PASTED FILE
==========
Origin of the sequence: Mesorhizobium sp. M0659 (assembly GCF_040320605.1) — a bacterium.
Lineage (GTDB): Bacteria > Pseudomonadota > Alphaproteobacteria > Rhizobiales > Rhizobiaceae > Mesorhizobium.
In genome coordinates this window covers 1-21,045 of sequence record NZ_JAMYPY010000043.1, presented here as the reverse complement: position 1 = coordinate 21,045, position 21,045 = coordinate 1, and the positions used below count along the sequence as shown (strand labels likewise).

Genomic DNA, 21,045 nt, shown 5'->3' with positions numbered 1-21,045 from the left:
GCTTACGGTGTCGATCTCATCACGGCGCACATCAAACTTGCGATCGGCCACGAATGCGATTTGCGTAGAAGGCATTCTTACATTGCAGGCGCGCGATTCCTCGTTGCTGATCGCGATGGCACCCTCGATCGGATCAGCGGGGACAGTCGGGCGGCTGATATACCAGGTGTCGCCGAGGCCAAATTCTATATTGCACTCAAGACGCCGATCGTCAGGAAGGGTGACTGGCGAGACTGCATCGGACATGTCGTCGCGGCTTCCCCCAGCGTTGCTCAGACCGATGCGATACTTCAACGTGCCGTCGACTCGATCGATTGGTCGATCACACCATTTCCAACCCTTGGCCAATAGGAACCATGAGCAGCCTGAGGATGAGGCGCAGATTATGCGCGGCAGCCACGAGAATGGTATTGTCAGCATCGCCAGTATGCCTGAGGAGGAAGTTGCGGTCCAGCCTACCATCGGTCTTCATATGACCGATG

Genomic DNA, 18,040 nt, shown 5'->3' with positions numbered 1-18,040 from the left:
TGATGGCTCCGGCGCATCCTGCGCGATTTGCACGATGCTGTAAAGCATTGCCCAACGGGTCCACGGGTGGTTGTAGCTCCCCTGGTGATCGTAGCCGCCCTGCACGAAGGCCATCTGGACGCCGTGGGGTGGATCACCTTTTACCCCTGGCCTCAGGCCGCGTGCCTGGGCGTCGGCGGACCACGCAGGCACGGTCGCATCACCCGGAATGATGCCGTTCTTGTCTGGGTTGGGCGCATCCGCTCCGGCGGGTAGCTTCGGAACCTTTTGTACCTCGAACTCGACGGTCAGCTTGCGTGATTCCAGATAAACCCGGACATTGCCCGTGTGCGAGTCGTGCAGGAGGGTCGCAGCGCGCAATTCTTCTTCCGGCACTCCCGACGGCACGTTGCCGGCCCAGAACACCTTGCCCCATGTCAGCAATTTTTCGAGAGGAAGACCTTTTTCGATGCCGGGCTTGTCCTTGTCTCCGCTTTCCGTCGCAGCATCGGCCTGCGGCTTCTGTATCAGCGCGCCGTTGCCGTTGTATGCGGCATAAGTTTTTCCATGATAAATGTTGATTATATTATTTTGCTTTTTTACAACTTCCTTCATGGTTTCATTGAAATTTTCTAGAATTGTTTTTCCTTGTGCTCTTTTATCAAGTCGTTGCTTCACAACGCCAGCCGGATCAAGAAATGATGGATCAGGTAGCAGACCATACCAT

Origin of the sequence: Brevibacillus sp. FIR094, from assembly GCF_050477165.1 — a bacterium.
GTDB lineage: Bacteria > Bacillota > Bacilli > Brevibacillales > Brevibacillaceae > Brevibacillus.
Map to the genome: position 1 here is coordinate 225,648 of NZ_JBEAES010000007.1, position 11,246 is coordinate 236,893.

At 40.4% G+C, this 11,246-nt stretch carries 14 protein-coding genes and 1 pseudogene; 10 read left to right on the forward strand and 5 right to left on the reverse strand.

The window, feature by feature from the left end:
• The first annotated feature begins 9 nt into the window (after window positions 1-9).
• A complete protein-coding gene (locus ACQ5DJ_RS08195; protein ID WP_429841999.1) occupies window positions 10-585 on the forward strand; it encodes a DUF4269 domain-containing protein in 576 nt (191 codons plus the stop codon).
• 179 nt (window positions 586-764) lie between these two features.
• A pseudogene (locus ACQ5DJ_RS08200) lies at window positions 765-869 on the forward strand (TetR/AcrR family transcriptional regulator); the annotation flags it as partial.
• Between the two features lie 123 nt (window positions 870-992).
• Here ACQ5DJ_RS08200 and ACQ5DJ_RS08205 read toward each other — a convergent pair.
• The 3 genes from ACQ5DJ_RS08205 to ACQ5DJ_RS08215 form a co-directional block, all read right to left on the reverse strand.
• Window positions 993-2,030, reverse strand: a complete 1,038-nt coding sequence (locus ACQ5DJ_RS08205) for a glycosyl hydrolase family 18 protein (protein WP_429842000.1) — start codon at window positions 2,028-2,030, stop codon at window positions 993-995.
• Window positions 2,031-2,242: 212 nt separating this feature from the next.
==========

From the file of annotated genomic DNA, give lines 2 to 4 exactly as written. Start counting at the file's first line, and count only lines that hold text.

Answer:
Lineage (GTDB): Bacteria > Pseudomonadota > Alphaproteobacteria > Rhizobiales > Rhizobiaceae > Mesorhizobium.
In genome coordinates this window covers 1-21,045 of sequence record NZ_JAMYPY010000043.1, presented here as the reverse complement: position 1 = coordinate 21,045, position 21,045 = coordinate 1, and the positions used below count along the sequence as shown (strand labels likewise).

Genomic DNA, 21,045 nt, shown 5'->3' with positions numbered 1-21,045 from the left: